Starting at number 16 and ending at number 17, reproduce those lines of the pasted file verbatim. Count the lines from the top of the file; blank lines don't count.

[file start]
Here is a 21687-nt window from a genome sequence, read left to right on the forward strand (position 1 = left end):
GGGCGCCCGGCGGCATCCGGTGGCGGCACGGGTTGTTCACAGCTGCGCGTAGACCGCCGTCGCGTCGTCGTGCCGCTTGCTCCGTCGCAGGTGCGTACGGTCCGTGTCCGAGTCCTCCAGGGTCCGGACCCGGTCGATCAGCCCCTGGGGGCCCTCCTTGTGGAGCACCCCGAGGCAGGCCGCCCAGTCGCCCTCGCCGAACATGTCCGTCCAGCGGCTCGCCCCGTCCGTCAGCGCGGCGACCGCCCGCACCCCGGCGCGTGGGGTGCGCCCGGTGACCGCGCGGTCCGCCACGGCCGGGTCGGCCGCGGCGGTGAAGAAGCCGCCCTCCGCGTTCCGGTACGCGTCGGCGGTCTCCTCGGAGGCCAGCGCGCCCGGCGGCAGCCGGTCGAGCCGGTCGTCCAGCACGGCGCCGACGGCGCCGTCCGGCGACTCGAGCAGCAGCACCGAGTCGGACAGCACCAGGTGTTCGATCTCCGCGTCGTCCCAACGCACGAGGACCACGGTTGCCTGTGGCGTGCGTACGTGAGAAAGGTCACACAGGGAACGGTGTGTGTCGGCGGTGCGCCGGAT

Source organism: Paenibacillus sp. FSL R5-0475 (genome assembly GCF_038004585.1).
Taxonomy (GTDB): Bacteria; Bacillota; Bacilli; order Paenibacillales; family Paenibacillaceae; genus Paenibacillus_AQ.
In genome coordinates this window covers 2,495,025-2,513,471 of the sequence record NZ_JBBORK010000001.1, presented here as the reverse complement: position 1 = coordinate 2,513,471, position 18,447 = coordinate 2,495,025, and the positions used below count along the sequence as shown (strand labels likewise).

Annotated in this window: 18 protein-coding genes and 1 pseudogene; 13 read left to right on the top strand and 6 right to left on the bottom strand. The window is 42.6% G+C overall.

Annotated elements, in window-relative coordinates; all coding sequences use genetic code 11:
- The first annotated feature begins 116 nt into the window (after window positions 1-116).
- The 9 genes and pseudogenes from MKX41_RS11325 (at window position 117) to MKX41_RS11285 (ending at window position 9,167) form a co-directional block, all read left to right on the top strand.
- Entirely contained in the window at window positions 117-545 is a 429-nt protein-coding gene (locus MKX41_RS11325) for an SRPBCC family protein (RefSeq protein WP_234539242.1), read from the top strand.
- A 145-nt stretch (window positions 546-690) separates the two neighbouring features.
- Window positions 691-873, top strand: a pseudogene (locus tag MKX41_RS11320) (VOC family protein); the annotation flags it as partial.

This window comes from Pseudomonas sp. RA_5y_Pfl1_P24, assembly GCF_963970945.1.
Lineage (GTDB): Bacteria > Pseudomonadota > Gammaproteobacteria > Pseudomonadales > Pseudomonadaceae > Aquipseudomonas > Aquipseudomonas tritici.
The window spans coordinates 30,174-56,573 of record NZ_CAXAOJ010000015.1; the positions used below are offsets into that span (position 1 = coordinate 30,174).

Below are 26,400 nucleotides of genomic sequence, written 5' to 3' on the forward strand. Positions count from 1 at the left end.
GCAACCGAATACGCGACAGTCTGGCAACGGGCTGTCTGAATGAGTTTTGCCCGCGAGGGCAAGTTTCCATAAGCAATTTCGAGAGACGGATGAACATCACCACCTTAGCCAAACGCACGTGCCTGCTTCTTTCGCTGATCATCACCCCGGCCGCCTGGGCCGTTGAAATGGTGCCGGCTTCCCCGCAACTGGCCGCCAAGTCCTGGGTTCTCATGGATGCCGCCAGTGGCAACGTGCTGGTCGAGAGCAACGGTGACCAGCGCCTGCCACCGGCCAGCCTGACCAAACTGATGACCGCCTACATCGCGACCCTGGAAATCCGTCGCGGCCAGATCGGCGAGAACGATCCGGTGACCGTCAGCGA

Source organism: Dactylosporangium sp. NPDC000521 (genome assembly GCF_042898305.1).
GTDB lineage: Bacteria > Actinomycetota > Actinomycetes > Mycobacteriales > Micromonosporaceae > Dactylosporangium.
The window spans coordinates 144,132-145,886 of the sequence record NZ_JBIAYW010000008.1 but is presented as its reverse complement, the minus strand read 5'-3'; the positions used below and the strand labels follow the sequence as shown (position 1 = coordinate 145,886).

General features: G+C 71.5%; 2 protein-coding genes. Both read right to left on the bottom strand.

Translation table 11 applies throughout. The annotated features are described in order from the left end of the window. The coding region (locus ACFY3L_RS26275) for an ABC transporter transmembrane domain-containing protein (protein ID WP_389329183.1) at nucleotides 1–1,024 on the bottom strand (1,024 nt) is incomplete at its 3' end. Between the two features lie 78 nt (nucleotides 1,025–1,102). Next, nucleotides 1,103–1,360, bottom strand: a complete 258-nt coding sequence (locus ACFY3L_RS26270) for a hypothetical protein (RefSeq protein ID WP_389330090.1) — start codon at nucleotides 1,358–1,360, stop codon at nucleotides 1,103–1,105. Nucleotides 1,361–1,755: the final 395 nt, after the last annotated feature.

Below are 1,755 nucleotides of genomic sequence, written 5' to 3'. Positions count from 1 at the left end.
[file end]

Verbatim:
Below are 26,400 nucleotides of genomic sequence, written 5' to 3' on the forward strand. Positions count from 1 at the left end.
GCAACCGAATACGCGACAGTCTGGCAACGGGCTGTCTGAATGAGTTTTGCCCGCGAGGGCAAGTTTCCATAAGCAATTTCGAGAGACGGATGAACATCACCACCTTAGCCAAACGCACGTGCCTGCTTCTTTCGCTGATCATCACCCCGGCCGCCTGGGCCGTTGAAATGGTGCCGGCTTCCCCGCAACTGGCCGCCAAGTCCTGGGTTCTCATGGATGCCGCCAGTGGCAACGTGCTGGTCGAGAGCAACGGTGACCAGCGCCTGCCACCGGCCAGCCTGACCAAACTGATGACCGCCTACATCGCGACCCTGGAAATCCGTCGCGGCCAGATCGGCGAGAACGATCCGGTGACCGTCAGCGA